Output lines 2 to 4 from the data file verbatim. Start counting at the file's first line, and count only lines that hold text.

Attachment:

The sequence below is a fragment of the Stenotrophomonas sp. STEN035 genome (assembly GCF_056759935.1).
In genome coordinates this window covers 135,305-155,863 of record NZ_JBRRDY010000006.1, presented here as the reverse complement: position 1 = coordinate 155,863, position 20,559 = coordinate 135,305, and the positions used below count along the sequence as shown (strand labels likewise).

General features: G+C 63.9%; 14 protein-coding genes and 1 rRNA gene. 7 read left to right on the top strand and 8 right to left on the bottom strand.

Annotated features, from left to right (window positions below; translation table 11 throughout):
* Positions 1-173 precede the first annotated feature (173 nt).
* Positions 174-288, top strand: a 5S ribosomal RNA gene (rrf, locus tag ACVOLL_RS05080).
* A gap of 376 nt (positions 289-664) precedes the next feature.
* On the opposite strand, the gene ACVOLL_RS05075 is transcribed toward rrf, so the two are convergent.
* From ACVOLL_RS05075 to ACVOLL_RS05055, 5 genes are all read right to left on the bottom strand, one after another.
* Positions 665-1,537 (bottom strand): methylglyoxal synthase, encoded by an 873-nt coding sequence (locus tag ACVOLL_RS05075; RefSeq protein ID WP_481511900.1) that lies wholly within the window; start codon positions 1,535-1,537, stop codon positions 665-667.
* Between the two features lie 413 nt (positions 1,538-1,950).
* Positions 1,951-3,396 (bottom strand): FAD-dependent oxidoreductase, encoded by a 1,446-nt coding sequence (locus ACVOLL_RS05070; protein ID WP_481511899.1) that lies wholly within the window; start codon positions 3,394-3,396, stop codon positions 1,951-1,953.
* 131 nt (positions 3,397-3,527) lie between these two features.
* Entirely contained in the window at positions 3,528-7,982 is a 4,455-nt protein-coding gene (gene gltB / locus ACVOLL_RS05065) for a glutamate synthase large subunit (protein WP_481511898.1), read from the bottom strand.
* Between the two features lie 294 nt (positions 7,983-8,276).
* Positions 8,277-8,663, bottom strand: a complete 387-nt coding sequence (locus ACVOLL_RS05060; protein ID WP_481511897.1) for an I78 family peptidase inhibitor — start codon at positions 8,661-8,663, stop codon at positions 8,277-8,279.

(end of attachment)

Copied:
In genome coordinates this window covers 135,305-155,863 of record NZ_JBRRDY010000006.1, presented here as the reverse complement: position 1 = coordinate 155,863, position 20,559 = coordinate 135,305, and the positions used below count along the sequence as shown (strand labels likewise).

General features: G+C 63.9%; 14 protein-coding genes and 1 rRNA gene. 7 read left to right on the top strand and 8 right to left on the bottom strand.

Annotated features, from left to right (window positions below; translation table 11 throughout):